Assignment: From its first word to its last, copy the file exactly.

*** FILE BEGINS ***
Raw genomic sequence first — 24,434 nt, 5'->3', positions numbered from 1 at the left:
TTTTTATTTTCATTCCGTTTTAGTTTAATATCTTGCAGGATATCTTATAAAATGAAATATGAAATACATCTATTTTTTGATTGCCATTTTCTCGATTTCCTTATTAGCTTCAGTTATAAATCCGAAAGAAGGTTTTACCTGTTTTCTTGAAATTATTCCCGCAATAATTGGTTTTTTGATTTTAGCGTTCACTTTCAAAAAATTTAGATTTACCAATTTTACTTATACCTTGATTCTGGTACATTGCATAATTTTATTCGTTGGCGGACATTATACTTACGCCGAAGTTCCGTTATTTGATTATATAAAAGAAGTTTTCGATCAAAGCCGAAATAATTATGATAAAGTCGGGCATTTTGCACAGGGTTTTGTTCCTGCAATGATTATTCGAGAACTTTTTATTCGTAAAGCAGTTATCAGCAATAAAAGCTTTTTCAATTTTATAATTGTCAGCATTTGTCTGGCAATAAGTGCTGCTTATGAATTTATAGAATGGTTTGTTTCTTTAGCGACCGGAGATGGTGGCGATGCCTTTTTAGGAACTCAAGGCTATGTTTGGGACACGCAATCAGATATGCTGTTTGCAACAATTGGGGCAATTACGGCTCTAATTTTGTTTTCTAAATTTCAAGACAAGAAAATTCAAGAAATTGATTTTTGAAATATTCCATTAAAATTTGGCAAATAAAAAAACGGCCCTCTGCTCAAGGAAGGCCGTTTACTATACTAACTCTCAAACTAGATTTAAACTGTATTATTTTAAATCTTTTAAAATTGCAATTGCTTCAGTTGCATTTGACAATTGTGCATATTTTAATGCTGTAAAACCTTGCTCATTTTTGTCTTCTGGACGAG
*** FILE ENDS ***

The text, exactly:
Raw genomic sequence first — 24,434 nt, 5'->3', positions numbered from 1 at the left:
TTTTTATTTTCATTCCGTTTTAGTTTAATATCTTGCAGGATATCTTATAAAATGAAATATGAAATACATCTATTTTTTGATTGCCATTTTCTCGATTTCCTTATTAGCTTCAGTTATAAATCCGAAAGAAGGTTTTACCTGTTTTCTTGAAATTATTCCCGCAATAATTGGTTTTTTGATTTTAGCGTTCACTTTCAAAAAATTTAGATTTACCAATTTTACTTATACCTTGATTCTGGTACATTGCATAATTTTATTCGTTGGCGGACATTATACTTACGCCGAAGTTCCGTTATTTGATTATATAAAAGAAGTTTTCGATCAAAGCCGAAATAATTATGATAAAGTCGGGCATTTTGCACAGGGTTTTGTTCCTGCAATGATTATTCGAGAACTTTTTATTCGTAAAGCAGTTATCAGCAATAAAAGCTTTTTCAATTTTATAATTGTCAGCATTTGTCTGGCAATAAGTGCTGCTTATGAATTTATAGAATGGTTTGTTTCTTTAGCGACCGGAGATGGTGGCGATGCCTTTTTAGGAACTCAAGGCTATGTTTGGGACACGCAATCAGATATGCTGTTTGCAACAATTGGGGCAATTACGGCTCTAATTTTGTTTTCTAAATTTCAAGACAAGAAAATTCAAGAAATTGATTTTTGAAATATTCCATTAAAATTTGGCAAATAAAAAAACGGCCCTCTGCTCAAGGAAGGCCGTTTACTATACTAACTCTCAAACTAGATTTAAACTGTATTATTTTAAATCTTTTAAAATTGCAATTGCTTCAGTTGCATTTGACAATTGTGCATATTTTAATGCTGTAAAACCTTGCTCATTTTTGTCTTCTGGACGAG